Blair deflects funding fears with talk of arts ‘transformation’
The arts in Britain have undergone a “spectacular” transformation in the past ten years, the prime minister Tony Blair claimed today, with an arts scene that is now “more confidence, more assertive and alive”.
Speaking at the Tate Modern this morning, Mr Blair said that the government had aided this transformation by a mixture of “funding, arms-length administration and an intelligent framework of regulation”.
However, he acknowledged that politicians could not take full credit for the UK’s rejuvenated arts scene and used his speech to thank those working within the creative industries.
Galleries, museums, theatres and television have all been success stories, he claimed, producing a culture in the UK which “just feels different”.
Mr Blair argued that the arts are of fundamental importance to the country, explaining his pre-1997 pledge to bring the creative industries in from the periphery.
The prime minister claimed that a nation that cares about art is a better and more successful nation, and also more cohesive, with art encouraging people to view things differently and understand where others come from.
Mr Blair said: “The whole process of stimulation through plays, books, films, works of art; the delight in design, in architecture, in crafts: all of this enlarges a country’s capacity to be reflective, interested and bold.
“Dynamism in arts and culture creates dynamism in a nation.”
Government funding for the arts has doubled since 1997, Mr Blair stated, enabling in part the success story that has seen London “become the creative capital of the world”.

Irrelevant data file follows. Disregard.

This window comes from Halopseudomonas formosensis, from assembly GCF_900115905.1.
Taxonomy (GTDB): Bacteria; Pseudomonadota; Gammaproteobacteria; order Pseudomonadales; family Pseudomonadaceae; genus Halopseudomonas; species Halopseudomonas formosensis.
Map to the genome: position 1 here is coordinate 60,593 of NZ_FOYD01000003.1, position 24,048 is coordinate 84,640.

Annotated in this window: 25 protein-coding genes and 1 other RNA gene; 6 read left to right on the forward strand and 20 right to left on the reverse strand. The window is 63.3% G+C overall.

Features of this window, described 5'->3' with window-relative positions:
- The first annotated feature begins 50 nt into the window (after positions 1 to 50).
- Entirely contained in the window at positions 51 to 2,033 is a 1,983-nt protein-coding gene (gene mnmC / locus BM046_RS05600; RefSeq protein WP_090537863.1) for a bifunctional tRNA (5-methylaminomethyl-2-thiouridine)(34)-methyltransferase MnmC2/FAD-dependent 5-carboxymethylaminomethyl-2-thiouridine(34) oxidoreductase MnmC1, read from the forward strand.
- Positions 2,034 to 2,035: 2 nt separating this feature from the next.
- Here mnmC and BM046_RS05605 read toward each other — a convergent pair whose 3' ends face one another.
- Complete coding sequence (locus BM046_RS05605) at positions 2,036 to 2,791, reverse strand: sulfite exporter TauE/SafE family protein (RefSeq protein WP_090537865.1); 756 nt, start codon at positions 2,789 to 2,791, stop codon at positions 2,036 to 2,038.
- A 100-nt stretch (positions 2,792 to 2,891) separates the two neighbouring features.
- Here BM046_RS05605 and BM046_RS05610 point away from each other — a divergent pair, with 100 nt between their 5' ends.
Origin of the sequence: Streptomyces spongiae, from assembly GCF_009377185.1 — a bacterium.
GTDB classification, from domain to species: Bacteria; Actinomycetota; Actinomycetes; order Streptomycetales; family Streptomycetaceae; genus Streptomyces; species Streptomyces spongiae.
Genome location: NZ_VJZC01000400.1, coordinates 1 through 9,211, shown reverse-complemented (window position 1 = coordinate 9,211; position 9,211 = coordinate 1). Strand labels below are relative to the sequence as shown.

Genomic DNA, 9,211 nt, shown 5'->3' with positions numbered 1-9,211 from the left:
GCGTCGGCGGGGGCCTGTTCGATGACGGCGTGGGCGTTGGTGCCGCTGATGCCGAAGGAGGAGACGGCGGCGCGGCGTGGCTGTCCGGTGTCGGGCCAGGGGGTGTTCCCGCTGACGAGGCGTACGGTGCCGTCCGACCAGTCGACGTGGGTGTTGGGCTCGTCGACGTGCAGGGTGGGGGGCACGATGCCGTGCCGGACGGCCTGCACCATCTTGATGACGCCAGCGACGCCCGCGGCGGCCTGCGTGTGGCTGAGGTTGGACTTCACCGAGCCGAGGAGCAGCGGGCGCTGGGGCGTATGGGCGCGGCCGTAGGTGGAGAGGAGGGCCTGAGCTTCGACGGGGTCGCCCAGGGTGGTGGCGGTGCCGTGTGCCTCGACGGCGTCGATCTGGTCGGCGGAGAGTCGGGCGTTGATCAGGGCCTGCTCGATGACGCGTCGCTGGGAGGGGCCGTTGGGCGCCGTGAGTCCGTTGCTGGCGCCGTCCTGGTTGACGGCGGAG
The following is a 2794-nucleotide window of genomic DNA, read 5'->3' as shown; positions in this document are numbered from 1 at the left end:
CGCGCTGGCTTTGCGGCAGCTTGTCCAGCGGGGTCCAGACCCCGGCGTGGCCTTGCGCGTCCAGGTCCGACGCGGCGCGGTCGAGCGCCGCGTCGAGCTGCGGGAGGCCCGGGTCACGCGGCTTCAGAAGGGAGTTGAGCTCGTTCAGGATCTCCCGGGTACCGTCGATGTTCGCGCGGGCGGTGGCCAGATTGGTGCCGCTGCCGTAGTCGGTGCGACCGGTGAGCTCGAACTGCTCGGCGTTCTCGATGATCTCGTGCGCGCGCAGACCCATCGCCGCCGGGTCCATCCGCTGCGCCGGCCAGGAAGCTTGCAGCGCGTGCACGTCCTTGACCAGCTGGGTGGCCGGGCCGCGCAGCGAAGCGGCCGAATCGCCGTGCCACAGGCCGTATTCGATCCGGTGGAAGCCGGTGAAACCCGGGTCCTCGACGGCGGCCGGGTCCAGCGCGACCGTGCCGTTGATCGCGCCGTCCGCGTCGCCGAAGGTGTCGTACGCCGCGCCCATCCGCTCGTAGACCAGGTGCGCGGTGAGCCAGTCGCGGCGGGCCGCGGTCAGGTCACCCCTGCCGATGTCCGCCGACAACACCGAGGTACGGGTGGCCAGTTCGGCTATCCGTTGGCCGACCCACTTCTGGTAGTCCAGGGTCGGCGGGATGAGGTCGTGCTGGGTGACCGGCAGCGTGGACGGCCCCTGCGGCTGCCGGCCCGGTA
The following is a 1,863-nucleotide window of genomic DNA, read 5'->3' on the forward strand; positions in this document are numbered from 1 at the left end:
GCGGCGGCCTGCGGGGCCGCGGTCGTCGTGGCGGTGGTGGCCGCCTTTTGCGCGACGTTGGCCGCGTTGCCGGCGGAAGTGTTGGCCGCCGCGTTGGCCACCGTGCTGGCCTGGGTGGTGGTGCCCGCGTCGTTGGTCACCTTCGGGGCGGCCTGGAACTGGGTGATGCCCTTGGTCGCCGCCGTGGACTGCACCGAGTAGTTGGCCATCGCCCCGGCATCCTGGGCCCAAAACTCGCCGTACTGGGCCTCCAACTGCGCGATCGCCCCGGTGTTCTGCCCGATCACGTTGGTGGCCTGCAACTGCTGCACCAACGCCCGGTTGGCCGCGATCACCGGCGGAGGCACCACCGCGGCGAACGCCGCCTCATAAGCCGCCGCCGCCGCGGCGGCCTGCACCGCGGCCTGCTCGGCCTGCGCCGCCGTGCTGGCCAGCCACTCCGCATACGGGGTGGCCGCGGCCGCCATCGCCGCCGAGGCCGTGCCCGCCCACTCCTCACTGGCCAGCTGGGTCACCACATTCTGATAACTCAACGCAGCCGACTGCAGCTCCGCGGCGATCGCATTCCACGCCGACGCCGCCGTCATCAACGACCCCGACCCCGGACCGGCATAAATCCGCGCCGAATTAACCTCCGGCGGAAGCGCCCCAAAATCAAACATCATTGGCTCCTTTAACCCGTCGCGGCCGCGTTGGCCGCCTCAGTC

Introducing free admission has led to 42 million visits a year to museums and galleries, he added, while the number of people from lower socio-economic groups visiting museums increased by nearly 30 per cent between 2002-03 and 2004-05.
However, the Conservatives argued that Mr Blair can not claim the arts as his legacy. Hugo Swire, shadow secretary of state for culture, media and sport, accused the government of “robbing” the arts of millions by “raiding” the national lottery, at the same time as increasing bureaucracy for funding.
Mr Swire said: “This speech smacks of desperation from a prime minister more concerned about his legacy than tackling the problems this country faces. Tony Blair is clearly scrabbling around for a positive epitaph for his time in Downing Street, but he is mistaken if he thinks that his record on the arts will be it.
“Gone are the days when Blair could seduce the arts world with ‘Cool Britannia’ and champagne at Number Ten, and this speech won’t hide his real legacy of failure to deliver for the people of Britain.”
Mr Blair was speaking amid concerns that the government plans to cut arts funding. The Liberal Democrats claim Labour’s record on arts funding is now being “eroded” after the Arts Council grant was frozen last year.
Lib Dem culture spokesman Don Foster called on Mr Blair to prove his claim that the arts are a “treasure of this nation” and resist moves by the chancellor to cut funding.
Mr Foster said: “[Gordon] Brown promised to end ‘boom and bust’. Now he may be on the brink of its re-emergence – to the arts budget
“While core cuts will be deeply damaging, a further raid on lottery good causes would signal a double whammy.”